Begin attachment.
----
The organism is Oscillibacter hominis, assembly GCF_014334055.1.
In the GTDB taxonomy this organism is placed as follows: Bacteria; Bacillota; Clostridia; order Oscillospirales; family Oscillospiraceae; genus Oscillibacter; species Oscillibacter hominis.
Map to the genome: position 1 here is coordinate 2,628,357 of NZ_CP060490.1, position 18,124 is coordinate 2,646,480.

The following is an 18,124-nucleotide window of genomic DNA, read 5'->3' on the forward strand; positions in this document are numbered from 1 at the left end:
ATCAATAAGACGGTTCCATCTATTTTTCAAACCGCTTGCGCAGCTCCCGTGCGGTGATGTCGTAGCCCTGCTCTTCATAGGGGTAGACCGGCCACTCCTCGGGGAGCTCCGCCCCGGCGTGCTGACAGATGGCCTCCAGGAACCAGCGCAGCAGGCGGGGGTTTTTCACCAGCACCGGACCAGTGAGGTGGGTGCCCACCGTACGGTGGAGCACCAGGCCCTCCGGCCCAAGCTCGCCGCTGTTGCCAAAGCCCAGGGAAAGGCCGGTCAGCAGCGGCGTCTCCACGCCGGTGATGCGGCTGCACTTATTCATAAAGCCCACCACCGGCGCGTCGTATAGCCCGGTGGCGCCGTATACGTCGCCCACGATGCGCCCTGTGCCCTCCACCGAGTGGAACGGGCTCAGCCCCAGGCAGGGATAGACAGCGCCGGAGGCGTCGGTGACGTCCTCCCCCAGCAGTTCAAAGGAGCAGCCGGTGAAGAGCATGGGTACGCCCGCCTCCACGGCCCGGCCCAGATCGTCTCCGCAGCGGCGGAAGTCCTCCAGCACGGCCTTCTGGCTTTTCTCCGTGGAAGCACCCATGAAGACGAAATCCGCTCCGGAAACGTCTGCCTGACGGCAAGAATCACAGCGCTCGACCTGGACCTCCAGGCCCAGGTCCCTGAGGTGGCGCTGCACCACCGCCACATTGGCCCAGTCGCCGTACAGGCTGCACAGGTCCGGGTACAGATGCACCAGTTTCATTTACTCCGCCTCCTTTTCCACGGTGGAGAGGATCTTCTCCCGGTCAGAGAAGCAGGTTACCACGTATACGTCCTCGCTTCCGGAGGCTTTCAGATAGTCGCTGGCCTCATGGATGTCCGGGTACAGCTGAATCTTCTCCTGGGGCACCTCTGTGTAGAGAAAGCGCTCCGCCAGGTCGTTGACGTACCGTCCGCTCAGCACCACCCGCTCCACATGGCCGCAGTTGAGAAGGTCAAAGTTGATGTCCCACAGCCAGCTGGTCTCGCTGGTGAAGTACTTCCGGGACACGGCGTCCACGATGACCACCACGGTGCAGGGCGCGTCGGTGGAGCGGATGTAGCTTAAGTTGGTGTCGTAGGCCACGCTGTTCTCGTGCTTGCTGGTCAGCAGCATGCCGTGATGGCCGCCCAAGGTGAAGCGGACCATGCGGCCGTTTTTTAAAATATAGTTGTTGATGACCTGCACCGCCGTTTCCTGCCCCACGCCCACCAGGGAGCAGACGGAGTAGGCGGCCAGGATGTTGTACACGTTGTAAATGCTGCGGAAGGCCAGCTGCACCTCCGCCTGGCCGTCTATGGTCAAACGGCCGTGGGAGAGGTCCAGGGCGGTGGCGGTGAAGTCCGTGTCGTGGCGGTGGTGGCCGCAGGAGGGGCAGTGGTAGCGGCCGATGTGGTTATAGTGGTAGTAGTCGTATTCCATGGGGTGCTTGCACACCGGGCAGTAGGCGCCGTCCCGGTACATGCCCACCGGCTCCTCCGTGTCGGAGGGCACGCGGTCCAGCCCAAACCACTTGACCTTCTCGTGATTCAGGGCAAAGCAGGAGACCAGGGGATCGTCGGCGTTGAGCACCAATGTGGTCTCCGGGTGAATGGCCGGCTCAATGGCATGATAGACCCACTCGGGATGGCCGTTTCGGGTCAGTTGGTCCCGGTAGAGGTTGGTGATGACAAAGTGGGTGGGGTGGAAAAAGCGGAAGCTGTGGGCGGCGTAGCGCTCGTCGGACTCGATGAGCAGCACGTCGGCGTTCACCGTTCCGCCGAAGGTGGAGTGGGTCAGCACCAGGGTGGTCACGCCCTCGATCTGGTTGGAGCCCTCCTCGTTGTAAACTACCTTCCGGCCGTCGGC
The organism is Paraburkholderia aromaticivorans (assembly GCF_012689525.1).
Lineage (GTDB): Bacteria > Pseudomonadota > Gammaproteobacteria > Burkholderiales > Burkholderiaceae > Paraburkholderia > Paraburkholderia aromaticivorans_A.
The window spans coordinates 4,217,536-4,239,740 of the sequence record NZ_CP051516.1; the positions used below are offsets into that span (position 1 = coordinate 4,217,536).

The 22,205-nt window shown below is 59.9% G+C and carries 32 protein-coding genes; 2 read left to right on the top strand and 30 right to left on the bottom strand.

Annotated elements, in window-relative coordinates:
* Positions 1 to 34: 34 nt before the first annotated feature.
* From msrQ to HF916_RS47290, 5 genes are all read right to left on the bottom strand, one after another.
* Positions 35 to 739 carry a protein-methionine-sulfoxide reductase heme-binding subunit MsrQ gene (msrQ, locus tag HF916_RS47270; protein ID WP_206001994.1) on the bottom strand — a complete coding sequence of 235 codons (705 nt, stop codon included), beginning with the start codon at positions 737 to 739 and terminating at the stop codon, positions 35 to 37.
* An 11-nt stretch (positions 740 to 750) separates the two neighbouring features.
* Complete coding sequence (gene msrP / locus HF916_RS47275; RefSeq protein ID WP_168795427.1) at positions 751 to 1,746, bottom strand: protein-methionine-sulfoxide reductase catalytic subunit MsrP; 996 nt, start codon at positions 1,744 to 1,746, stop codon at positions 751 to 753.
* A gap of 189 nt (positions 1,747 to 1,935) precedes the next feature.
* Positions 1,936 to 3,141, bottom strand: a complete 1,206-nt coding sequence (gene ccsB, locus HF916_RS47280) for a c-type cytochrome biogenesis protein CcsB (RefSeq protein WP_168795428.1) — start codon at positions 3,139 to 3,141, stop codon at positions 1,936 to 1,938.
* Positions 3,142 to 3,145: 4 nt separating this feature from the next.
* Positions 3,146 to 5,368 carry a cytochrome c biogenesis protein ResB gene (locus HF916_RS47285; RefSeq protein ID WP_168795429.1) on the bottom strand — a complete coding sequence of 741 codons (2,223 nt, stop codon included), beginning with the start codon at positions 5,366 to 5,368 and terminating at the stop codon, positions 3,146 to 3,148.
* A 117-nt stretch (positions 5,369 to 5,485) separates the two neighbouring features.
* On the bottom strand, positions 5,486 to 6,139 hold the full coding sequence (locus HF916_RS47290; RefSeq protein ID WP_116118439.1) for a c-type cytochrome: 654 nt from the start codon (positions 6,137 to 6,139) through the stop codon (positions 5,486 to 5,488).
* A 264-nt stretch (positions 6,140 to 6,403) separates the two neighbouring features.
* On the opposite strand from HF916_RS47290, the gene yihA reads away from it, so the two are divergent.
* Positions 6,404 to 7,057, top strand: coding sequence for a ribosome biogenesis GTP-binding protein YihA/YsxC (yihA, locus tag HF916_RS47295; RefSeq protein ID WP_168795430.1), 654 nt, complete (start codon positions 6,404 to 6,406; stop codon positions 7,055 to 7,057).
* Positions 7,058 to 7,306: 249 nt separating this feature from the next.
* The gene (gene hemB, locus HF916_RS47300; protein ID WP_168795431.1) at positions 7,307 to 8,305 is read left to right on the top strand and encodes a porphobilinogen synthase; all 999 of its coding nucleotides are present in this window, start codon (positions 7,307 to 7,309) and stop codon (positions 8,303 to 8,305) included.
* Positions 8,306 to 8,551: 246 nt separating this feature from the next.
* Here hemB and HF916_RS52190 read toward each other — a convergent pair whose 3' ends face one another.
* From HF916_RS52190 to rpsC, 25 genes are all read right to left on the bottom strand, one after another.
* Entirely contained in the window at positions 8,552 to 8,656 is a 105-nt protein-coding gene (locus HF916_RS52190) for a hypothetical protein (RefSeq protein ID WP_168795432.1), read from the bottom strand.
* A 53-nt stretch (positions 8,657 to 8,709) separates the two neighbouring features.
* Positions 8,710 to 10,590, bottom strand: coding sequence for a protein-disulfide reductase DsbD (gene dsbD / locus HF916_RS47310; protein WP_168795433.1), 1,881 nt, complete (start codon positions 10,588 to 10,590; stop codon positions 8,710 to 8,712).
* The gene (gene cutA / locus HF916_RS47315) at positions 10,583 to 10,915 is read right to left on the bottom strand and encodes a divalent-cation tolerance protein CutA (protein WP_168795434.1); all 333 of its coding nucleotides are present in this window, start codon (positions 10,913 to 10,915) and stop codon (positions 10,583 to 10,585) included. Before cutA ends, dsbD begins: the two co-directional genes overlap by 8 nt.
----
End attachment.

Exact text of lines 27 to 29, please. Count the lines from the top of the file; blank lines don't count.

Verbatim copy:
* Positions 8,306 to 8,551: 246 nt separating this feature from the next.
* Here hemB and HF916_RS52190 read toward each other — a convergent pair whose 3' ends face one another.
* From HF916_RS52190 to rpsC, 25 genes are all read right to left on the bottom strand, one after another.